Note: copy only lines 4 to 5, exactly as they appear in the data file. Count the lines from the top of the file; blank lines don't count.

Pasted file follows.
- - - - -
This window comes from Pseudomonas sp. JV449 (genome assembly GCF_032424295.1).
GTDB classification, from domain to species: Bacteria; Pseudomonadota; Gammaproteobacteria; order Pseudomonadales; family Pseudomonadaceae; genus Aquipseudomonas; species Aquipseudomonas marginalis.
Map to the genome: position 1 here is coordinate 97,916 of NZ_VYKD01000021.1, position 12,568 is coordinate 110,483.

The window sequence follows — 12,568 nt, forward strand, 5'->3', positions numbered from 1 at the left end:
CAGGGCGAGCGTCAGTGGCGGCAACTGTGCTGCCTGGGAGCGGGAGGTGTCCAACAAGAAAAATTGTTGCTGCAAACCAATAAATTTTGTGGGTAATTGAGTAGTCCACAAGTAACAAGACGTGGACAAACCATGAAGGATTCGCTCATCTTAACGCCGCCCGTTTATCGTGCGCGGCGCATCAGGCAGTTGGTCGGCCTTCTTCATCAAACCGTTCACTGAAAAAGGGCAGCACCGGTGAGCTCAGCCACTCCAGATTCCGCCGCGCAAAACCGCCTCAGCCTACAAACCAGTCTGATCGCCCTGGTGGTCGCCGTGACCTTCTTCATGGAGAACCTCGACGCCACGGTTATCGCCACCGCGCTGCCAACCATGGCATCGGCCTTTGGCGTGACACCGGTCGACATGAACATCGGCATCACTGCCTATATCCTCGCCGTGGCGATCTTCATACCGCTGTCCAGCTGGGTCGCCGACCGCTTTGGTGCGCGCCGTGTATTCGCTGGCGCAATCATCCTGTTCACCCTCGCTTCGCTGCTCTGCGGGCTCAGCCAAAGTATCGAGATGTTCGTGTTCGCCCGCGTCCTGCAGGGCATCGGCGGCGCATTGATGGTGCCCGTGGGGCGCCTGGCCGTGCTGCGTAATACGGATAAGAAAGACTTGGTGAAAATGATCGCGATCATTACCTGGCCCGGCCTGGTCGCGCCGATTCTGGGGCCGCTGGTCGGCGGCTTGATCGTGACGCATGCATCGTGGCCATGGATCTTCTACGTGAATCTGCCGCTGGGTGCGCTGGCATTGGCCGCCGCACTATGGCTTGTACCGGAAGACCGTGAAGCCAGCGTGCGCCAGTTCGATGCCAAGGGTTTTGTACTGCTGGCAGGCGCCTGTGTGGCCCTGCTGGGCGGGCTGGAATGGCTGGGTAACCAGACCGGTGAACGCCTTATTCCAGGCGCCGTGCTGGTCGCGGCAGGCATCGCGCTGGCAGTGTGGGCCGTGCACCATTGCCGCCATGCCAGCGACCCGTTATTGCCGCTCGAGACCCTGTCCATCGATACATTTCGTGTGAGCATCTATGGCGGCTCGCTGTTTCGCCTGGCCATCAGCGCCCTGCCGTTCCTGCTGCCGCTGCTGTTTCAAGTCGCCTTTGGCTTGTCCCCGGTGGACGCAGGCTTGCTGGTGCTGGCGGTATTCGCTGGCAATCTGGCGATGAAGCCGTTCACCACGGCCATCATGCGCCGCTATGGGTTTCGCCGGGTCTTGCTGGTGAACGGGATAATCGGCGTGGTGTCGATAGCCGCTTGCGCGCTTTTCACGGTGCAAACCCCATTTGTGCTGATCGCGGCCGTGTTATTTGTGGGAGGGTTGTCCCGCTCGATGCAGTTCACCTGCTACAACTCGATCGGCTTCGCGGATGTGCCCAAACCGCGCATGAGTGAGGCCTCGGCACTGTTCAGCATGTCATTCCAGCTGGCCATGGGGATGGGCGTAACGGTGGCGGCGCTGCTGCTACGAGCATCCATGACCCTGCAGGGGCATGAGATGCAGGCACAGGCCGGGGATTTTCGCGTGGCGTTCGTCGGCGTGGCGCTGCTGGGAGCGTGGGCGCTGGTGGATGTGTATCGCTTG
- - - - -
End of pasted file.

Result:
The window sequence follows — 12,568 nt, forward strand, 5'->3', positions numbered from 1 at the left end:
CAGGGCGAGCGTCAGTGGCGGCAACTGTGCTGCCTGGGAGCGGGAGGTGTCCAACAAGAAAAATTGTTGCTGCAAACCAATAAATTTTGTGGGTAATTGAGTAGTCCACAAGTAACAAGACGTGGACAAACCATGAAGGATTCGCTCATCTTAACGCCGCCCGTTTATCGTGCGCGGCGCATCAGGCAGTTGGTCGGCCTTCTTCATCAAACCGTTCACTGAAAAAGGGCAGCACCGGTGAGCTCAGCCACTCCAGATTCCGCCGCGCAAAACCGCCTCAGCCTACAAACCAGTCTGATCGCCCTGGTGGTCGCCGTGACCTTCTTCATGGAGAACCTCGACGCCACGGTTATCGCCACCGCGCTGCCAACCATGGCATCGGCCTTTGGCGTGACACCGGTCGACATGAACATCGGCATCACTGCCTATATCCTCGCCGTGGCGATCTTCATACCGCTGTCCAGCTGGGTCGCCGACCGCTTTGGTGCGCGCCGTGTATTCGCTGGCGCAATCATCCTGTTCACCCTCGCTTCGCTGCTCTGCGGGCTCAGCCAAAGTATCGAGATGTTCGTGTTCGCCCGCGTCCTGCAGGGCATCGGCGGCGCATTGATGGTGCCCGTGGGGCGCCTGGCCGTGCTGCGTAATACGGATAAGAAAGACTTGGTGAAAATGATCGCGATCATTACCTGGCCCGGCCTGGTCGCGCCGATTCTGGGGCCGCTGGTCGGCGGCTTGATCGTGACGCATGCATCGTGGCCATGGATCTTCTACGTGAATCTGCCGCTGGGTGCGCTGGCATTGGCCGCCGCACTATGGCTTGTACCGGAAGACCGTGAAGCCAGCGTGCGCCAGTTCGATGCCAAGGGTTTTGTACTGCTGGCAGGCGCCTGTGTGGCCCTGCTGGGCGGGCTGGAATGGCTGGGTAACCAGACCGGTGAACGCCTTATTCCAGGCGCCGTGCTGGTCGCGGCAGGCATCGCGCTGGCAGTGTGGGCCGTGCACCATTGCCGCCATGCCAGCGACCCGTTATTGCCGCTCGAGACCCTGTCCATCGATACATTTCGTGTGAGCATCTATGGCGGCTCGCTGTTTCGCCTGGCCATCAGCGCCCTGCCGTTCCTGCTGCCGCTGCTGTTTCAAGTCGCCTTTGGCTTGTCCCCGGTGGACGCAGGCTTGCTGGTGCTGGCGGTATTCGCTGGCAATCTGGCGATGAAGCCGTTCACCACGGCCATCATGCGCCGCTATGGGTTTCGCCGGGTCTTGCTGGTGAACGGGATAATCGGCGTGGTGTCGATAGCCGCTTGCGCGCTTTTCACGGTGCAAACCCCATTTGTGCTGATCGCGGCCGTGTTATTTGTGGGAGGGTTGTCCCGCTCGATGCAGTTCACCTGCTACAACTCGATCGGCTTCGCGGATGTGCCCAAACCGCGCATGAGTGAGGCCTCGGCACTGTTCAGCATGTCATTCCAGCTGGCCATGGGGATGGGCGTAACGGTGGCGGCGCTGCTGCTACGAGCATCCATGACCCTGCAGGGGCATGAGATGCAGGCACAGGCCGGGGATTTTCGCGTGGCGTTCGTCGGCGTGGCGCTGCTGGGAGCGTGGGCGCTGGTGGATGTGTATCGCTTG